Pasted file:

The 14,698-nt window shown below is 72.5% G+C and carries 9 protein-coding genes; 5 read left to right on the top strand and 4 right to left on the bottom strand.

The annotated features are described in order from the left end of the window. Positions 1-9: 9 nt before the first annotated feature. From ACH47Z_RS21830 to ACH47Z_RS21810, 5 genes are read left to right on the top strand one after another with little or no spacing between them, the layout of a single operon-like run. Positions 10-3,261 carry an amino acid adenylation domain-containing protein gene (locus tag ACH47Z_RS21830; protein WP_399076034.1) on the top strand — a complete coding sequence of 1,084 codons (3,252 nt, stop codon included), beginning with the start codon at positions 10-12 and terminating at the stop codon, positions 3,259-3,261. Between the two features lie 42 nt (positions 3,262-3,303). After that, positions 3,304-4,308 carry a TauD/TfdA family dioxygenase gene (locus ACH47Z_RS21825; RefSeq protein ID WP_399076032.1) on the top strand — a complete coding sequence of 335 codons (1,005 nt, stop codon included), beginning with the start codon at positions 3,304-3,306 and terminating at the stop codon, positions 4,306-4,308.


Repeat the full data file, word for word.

The 14,698-nt window shown below is 72.5% G+C and carries 9 protein-coding genes; 5 read left to right on the top strand and 4 right to left on the bottom strand.

The annotated features are described in order from the left end of the window. Positions 1-9: 9 nt before the first annotated feature. From ACH47Z_RS21830 to ACH47Z_RS21810, 5 genes are read left to right on the top strand one after another with little or no spacing between them, the layout of a single operon-like run. Positions 10-3,261 carry an amino acid adenylation domain-containing protein gene (locus tag ACH47Z_RS21830; protein WP_399076034.1) on the top strand — a complete coding sequence of 1,084 codons (3,252 nt, stop codon included), beginning with the start codon at positions 10-12 and terminating at the stop codon, positions 3,259-3,261. Between the two features lie 42 nt (positions 3,262-3,303). After that, positions 3,304-4,308 carry a TauD/TfdA family dioxygenase gene (locus ACH47Z_RS21825; RefSeq protein ID WP_399076032.1) on the top strand — a complete coding sequence of 335 codons (1,005 nt, stop codon included), beginning with the start codon at positions 3,304-3,306 and terminating at the stop codon, positions 4,306-4,308.